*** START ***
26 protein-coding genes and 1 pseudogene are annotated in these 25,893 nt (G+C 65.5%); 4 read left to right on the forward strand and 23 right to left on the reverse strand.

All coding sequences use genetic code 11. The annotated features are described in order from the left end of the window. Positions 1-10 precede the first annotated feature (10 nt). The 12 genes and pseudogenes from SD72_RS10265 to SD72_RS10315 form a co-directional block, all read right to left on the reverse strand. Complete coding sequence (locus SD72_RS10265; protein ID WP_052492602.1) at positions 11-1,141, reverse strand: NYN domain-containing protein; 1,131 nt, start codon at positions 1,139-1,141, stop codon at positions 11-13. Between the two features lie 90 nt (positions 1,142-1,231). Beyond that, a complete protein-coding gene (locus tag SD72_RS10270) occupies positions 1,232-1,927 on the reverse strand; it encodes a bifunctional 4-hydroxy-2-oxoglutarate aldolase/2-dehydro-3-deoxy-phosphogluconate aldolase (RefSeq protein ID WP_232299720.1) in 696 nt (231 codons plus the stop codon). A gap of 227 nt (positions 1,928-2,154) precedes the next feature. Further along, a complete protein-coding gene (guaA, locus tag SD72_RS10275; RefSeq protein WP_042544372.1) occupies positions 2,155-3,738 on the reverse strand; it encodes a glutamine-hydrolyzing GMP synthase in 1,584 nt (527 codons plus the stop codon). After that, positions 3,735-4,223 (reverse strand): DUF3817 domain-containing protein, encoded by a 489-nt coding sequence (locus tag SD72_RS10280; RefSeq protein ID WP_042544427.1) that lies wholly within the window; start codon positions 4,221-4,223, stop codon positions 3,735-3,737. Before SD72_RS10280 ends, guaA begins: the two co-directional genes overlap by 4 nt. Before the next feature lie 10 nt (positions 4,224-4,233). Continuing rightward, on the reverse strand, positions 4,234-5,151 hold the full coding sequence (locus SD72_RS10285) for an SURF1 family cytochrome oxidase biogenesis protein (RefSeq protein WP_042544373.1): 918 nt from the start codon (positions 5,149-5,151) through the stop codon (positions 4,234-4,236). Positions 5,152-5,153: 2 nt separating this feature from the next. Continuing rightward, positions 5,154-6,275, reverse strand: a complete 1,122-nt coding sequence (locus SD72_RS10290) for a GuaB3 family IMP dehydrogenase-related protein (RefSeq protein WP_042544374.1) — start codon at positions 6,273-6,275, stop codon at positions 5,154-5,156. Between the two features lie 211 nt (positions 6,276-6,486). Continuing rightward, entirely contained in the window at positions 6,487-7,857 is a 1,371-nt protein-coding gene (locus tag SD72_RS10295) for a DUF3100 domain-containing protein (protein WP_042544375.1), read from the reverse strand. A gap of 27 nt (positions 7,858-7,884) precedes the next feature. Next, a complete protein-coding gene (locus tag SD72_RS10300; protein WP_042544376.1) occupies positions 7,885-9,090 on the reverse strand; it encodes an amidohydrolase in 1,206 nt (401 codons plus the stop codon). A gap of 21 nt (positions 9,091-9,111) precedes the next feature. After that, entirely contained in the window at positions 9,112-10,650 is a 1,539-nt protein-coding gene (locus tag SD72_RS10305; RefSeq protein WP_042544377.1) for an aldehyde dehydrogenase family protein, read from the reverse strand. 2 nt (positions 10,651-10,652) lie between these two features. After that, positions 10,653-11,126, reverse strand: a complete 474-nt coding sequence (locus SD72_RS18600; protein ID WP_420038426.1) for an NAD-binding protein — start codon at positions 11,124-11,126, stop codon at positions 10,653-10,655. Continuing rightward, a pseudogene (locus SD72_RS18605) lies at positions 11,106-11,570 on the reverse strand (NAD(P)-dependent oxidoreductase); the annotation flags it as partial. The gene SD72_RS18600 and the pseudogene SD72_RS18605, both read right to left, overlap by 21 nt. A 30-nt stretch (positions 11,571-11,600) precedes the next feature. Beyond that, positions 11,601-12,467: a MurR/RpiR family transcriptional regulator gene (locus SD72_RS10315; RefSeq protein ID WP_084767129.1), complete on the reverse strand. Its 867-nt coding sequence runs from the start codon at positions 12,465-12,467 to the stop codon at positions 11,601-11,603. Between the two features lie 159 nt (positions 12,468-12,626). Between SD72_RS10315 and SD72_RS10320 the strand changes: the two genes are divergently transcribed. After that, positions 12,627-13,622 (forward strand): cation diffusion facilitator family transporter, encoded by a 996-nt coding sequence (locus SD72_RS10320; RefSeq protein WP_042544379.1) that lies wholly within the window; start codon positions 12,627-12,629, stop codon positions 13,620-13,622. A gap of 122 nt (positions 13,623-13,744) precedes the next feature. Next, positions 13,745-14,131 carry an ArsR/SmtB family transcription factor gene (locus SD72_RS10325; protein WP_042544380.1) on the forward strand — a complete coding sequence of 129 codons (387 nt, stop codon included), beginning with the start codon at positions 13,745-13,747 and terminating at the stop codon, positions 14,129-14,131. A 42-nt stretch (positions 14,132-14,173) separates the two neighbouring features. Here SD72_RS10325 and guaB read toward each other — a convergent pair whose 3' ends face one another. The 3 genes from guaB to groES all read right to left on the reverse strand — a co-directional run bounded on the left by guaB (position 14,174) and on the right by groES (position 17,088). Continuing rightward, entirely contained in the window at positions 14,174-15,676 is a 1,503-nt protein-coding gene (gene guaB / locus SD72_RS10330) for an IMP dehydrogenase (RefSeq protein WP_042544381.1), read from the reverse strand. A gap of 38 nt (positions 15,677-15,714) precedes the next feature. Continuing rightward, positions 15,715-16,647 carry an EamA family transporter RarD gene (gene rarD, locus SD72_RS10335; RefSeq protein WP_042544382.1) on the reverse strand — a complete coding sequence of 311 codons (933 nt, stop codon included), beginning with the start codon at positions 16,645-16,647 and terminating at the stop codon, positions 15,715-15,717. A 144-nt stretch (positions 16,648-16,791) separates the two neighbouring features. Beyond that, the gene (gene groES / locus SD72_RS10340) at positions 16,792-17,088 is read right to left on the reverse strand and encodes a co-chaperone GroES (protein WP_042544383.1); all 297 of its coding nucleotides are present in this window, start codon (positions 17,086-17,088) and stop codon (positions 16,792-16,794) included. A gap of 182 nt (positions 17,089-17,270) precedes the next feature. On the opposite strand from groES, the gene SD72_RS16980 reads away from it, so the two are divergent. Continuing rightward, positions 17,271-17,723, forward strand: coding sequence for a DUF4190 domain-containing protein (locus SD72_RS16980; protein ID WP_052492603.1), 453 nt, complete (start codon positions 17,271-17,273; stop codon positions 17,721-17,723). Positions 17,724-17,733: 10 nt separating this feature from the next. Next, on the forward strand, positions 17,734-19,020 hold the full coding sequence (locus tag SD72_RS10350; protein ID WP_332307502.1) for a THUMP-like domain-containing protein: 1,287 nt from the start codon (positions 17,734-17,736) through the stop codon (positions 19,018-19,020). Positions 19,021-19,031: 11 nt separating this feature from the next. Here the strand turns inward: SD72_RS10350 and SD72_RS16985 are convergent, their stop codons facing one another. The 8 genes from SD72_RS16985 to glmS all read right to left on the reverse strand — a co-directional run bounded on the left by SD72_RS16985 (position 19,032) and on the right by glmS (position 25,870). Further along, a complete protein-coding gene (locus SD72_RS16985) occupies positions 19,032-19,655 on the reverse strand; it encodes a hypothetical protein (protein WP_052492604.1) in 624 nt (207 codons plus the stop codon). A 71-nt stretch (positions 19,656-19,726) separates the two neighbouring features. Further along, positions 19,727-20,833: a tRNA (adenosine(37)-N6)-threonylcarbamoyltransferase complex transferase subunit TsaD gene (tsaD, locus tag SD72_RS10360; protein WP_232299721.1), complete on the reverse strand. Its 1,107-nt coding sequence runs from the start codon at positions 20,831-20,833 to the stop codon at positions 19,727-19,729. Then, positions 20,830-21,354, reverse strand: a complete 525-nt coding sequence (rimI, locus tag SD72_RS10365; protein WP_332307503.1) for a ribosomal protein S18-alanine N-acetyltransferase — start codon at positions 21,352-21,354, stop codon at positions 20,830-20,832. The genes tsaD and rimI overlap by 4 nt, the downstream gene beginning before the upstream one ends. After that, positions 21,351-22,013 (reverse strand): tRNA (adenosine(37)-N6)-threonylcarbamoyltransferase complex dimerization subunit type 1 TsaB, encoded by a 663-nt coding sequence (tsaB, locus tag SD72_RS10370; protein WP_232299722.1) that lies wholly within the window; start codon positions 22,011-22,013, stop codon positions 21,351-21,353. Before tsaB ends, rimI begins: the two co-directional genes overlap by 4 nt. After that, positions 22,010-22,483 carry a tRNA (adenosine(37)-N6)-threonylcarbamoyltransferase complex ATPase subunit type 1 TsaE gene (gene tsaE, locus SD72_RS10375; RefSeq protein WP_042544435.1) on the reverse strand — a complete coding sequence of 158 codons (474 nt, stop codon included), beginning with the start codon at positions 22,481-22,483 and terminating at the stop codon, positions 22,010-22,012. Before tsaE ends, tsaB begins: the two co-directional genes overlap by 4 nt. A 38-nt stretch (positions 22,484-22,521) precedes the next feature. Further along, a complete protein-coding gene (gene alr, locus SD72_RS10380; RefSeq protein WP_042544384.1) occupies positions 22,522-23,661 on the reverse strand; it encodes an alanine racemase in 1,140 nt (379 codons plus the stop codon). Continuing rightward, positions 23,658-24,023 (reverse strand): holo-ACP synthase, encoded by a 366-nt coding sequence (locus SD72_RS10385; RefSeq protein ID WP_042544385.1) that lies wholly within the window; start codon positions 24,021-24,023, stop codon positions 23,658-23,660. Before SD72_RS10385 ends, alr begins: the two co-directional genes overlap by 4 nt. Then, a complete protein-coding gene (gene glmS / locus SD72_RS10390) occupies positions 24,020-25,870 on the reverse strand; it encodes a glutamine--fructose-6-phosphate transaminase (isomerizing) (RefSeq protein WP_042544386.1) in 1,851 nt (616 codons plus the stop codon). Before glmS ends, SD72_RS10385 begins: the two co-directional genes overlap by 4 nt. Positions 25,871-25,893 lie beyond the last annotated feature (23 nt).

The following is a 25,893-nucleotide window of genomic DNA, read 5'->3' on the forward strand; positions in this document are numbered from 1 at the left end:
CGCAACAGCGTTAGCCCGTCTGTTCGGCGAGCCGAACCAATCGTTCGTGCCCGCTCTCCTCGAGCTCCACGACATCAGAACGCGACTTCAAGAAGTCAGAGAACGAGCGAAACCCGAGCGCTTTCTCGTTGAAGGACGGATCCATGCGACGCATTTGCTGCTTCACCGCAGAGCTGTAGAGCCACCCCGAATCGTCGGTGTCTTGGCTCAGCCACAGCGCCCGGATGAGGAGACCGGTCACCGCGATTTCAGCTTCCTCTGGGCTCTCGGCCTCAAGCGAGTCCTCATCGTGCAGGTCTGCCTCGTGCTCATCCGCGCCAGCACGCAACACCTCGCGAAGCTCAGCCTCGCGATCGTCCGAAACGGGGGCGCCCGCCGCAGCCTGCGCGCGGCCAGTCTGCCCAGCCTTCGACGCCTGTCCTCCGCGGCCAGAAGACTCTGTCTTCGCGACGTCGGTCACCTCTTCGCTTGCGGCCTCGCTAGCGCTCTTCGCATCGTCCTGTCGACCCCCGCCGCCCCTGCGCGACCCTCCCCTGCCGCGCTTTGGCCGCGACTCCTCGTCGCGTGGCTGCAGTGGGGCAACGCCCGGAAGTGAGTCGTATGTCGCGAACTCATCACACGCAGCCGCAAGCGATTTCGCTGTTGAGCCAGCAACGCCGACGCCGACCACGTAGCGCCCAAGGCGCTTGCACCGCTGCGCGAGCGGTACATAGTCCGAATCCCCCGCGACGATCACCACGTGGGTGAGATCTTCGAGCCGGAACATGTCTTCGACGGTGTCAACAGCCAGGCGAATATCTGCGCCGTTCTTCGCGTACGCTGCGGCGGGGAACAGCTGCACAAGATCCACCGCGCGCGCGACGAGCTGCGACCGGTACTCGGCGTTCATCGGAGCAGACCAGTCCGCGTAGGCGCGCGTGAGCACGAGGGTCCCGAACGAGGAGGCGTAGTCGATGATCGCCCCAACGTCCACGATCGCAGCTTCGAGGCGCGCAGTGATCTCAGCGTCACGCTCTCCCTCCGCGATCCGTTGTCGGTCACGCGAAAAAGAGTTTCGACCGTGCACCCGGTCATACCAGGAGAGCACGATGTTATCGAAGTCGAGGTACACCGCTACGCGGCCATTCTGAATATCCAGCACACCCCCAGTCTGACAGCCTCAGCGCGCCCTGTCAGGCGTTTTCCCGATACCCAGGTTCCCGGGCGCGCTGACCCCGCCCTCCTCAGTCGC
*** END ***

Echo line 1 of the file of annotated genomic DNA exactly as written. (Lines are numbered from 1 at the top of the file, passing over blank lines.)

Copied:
26 protein-coding genes and 1 pseudogene are annotated in these 25,893 nt (G+C 65.5%); 4 read left to right on the forward strand and 23 right to left on the reverse strand.